Not all global warming is equal, according to scientists who just published new research on how some areas will warm much faster than others. The study, published in PLOS ONE, shows that the northeastern U.S. is already heating up much faster than the global average and will hit the 2 degree Celsius mark about 20 years before the global average climbs to that level.
A federal recovery plan for endangered polar bears won’t halt the threat of climate change, but it could help dwindling populations of the great Arctic predators persist in the small patches of habitat that will remain after global warming melts most of the polar sea ice.
The plan, released Jan. 9, calls for reducing human-bear conflicts, collaboratively managing subsistence harvest, protecting denning habitat, and minimizing the risk of contamination from oil spills. Most of these actions are already underway, in partnership with Alaska Native communities, nonprofit groups, and industry representatives who participated in the plan’s creation. The plan also calls for increased monitoring and research. Continue reading “Feds finalize polar bear conservation plan”→
Republicans apparently willing to use authoritarian tools in their war on the environment
By Bob Berwyn
The GOP-dominated Congress is flexing its political muscle with legislation that would override the Endangered Species Act by removing federal protection for wolves in the Great Lakes region and Wyoming, making the animals vulnerable to state-regulated trophy hunting and trapping.
In another Christmas-themed story, I reported on a Norwegian study that showed how widespread grazing by reindeer affects the reflectivity in northern tundra regions. It turns out that when the ungulates munch shrubs and brush, they make the world cooler: Save the Reindeer, Save the Arctic.
Another sign that we may be near a climate tipping point is research from California showing that some severely burned forests just aren’t regenerating at all. The fires have become so big and so intense that all the seed stock trees are destroyed, leaving big cleared areas where there is no source for new growth — except for shrubs and brush that quickly grow to dominate the landscape and prevent new seedlings from taking root: California Forests Failing to Regrow After Intense Wildfires.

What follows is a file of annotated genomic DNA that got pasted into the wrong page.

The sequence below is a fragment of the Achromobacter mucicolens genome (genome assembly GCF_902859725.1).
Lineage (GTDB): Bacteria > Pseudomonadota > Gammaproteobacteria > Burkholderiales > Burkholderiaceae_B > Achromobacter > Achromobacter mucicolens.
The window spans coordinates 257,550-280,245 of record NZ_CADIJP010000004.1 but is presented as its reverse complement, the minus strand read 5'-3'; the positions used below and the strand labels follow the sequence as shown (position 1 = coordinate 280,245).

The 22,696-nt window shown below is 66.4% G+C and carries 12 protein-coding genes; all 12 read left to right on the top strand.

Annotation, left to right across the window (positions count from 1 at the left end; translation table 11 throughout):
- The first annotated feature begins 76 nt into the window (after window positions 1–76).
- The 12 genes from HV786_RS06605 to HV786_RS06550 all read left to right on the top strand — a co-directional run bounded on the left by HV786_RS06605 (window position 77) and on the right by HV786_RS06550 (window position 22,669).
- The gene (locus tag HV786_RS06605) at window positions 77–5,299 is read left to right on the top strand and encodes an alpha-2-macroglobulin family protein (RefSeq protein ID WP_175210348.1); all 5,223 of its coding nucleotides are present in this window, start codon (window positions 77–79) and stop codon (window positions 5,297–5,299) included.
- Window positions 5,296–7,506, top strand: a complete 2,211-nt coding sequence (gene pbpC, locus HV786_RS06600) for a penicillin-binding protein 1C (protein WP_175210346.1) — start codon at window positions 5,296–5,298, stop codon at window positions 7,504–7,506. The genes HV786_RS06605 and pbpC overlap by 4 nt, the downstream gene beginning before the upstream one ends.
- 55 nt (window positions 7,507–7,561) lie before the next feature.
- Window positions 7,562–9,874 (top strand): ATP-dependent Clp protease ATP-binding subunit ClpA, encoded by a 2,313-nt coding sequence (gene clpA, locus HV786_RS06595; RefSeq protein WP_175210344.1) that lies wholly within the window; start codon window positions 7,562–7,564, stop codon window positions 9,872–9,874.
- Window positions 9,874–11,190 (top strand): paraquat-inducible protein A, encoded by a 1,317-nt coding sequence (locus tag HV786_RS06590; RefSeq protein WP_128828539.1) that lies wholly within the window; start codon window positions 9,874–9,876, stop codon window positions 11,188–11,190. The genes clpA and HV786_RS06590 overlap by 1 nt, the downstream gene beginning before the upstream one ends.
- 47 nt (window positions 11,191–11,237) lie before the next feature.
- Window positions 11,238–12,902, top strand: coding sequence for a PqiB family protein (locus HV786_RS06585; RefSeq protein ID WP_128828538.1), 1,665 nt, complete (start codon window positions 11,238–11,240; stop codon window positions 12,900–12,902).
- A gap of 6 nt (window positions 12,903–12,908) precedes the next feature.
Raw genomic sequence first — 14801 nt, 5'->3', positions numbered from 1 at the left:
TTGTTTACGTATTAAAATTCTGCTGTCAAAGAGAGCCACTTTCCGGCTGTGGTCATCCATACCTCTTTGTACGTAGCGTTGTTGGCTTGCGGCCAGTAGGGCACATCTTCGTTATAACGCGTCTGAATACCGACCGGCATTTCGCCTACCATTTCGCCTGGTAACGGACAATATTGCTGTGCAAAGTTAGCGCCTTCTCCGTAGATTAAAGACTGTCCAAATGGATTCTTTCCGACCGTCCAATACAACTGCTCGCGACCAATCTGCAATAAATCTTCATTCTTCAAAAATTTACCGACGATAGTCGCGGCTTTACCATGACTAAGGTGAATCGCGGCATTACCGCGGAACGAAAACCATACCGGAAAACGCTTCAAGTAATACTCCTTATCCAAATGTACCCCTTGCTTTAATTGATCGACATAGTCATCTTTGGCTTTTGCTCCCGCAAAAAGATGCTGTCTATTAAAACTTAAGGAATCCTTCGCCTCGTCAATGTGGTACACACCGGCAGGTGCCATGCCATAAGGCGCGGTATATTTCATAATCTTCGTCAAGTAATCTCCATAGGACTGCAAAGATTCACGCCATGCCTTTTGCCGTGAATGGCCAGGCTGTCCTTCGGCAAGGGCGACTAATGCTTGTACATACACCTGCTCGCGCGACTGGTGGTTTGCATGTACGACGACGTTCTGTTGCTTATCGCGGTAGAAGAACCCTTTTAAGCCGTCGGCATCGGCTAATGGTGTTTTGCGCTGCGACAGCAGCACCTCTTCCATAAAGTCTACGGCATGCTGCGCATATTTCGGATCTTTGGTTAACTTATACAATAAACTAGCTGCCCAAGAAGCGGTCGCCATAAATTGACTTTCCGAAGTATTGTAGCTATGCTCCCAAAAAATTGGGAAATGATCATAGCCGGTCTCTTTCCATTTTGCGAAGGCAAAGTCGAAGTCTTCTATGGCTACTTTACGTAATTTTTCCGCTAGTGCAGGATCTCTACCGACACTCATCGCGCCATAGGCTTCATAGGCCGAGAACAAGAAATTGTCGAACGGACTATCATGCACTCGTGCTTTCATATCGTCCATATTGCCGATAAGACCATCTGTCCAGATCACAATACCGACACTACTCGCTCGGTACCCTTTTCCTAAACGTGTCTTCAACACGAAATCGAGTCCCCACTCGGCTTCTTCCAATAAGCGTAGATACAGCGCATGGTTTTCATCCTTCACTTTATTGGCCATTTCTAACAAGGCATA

And some people think that they don’t have to worry about climate change because they heard global warming slowed down between 1998 and 2012. Not so, according to scientists who recalculated the rate of warming in the world’s oceans to show there was no hiatus: Already Debunked Global Warming ‘Hiatus’ Gets Another Dunking.
As scientists learn more about the dynamics of the ocean around Antarctica, they’ve discovered a climate warming signal. Distinct layers of water, marked by temperature boundaries, are forming right now, leading to conditions similar to about 14,000 years ago, when Antarctic ice sheets melted rapidly, raising global sea level by more than 10 feet. Continue reading “Ocean layering around Antarctica could signal major meltdown”→
Ocean animals along the Atlantic coast of the U.S. will remain safe from excessive noise pollution at least for the foreseeable future, as President Obama last week moved to deny six permit applications for oil and gas exploration from Florida to Delaware — including requests to use intrusive seismic blasting.
New study tracks increase in summertime haze in Colorado wilderness
Longer and hotter droughts and wildfires are polluting the once clear blue skies of the high country in the West, according to new research from the University of Utah.
The study, published this week in the journal Environmental Research Letters, found a link between the severity of drought in the Intermountain West and summertime air quality. Climate projections suggest that drought and wildfire risk will continue to increase in coming decades.